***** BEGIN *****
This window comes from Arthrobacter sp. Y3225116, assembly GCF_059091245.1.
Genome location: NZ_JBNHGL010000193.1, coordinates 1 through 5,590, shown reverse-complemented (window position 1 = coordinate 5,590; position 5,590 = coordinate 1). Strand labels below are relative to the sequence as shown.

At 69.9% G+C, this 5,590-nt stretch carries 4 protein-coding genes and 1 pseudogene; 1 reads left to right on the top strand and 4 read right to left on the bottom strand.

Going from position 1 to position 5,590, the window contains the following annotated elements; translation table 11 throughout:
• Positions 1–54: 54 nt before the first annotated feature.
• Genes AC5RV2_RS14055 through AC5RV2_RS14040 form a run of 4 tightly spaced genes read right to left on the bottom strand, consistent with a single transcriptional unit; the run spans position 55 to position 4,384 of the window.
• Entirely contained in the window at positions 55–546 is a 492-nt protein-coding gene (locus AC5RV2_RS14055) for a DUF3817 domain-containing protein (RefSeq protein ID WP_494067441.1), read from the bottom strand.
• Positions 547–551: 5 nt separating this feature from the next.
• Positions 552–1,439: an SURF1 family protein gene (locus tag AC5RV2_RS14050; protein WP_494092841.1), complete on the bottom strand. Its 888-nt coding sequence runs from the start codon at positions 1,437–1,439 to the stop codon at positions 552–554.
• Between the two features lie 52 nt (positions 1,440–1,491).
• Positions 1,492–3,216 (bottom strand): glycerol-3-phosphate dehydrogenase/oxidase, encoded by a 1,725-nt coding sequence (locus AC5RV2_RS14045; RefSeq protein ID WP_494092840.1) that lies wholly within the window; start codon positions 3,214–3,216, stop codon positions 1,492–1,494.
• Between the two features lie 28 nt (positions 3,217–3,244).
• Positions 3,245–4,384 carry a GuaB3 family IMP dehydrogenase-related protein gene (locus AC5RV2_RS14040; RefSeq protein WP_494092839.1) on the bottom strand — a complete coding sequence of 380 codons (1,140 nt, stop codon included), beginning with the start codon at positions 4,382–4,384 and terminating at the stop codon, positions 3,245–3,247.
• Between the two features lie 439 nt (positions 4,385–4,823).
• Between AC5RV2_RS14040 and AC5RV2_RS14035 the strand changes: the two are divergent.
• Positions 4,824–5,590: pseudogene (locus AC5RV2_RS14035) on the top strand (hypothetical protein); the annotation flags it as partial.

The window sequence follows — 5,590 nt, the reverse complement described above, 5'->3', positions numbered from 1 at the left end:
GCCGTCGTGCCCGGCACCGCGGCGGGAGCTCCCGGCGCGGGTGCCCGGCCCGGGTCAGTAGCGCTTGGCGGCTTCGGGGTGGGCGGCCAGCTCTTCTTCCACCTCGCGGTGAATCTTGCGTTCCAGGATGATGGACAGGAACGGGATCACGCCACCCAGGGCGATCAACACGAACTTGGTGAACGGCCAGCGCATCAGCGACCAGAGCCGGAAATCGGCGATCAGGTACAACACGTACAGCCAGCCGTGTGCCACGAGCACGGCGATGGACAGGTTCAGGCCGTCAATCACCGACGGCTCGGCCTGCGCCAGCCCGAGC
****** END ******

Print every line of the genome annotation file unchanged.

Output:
This window comes from Arthrobacter sp. Y3225116, assembly GCF_059091245.1.
Genome location: NZ_JBNHGL010000193.1, coordinates 1 through 5,590, shown reverse-complemented (window position 1 = coordinate 5,590; position 5,590 = coordinate 1). Strand labels below are relative to the sequence as shown.

At 69.9% G+C, this 5,590-nt stretch carries 4 protein-coding genes and 1 pseudogene; 1 reads left to right on the top strand and 4 read right to left on the bottom strand.

Going from position 1 to position 5,590, the window contains the following annotated elements; translation table 11 throughout:
• Positions 1–54: 54 nt before the first annotated feature.
• Genes AC5RV2_RS14055 through AC5RV2_RS14040 form a run of 4 tightly spaced genes read right to left on the bottom strand, consistent with a single transcriptional unit; the run spans position 55 to position 4,384 of the window.
• Entirely contained in the window at positions 55–546 is a 492-nt protein-coding gene (locus AC5RV2_RS14055) for a DUF3817 domain-containing protein (RefSeq protein ID WP_494067441.1), read from the bottom strand.
• Positions 547–551: 5 nt separating this feature from the next.
• Positions 552–1,439: an SURF1 family protein gene (locus tag AC5RV2_RS14050; protein WP_494092841.1), complete on the bottom strand. Its 888-nt coding sequence runs from the start codon at positions 1,437–1,439 to the stop codon at positions 552–554.
• Between the two features lie 52 nt (positions 1,440–1,491).
• Positions 1,492–3,216 (bottom strand): glycerol-3-phosphate dehydrogenase/oxidase, encoded by a 1,725-nt coding sequence (locus AC5RV2_RS14045; RefSeq protein ID WP_494092840.1) that lies wholly within the window; start codon positions 3,214–3,216, stop codon positions 1,492–1,494.
• Between the two features lie 28 nt (positions 3,217–3,244).
• Positions 3,245–4,384 carry a GuaB3 family IMP dehydrogenase-related protein gene (locus AC5RV2_RS14040; RefSeq protein WP_494092839.1) on the bottom strand — a complete coding sequence of 380 codons (1,140 nt, stop codon included), beginning with the start codon at positions 4,382–4,384 and terminating at the stop codon, positions 3,245–3,247.
• Between the two features lie 439 nt (positions 4,385–4,823).
• Between AC5RV2_RS14040 and AC5RV2_RS14035 the strand changes: the two are divergent.
• Positions 4,824–5,590: pseudogene (locus AC5RV2_RS14035) on the top strand (hypothetical protein); the annotation flags it as partial.

The window sequence follows — 5,590 nt, the reverse complement described above, 5'->3', positions numbered from 1 at the left end:
GCCGTCGTGCCCGGCACCGCGGCGGGAGCTCCCGGCGCGGGTGCCCGGCCCGGGTCAGTAGCGCTTGGCGGCTTCGGGGTGGGCGGCCAGCTCTTCTTCCACCTCGCGGTGAATCTTGCGTTCCAGGATGATGGACAGGAACGGGATCACGCCACCCAGGGCGATCAACACGAACTTGGTGAACGGCCAGCGCATCAGCGACCAGAGCCGGAAATCGGCGATCAGGTACAACACGTACAGCCAGCCGTGTGCCACGAGCACGGCGATGGACAGGTTCAGGCCGTCAATCACCGACGGCTCGGCCTGCGCCAGCCCGAGC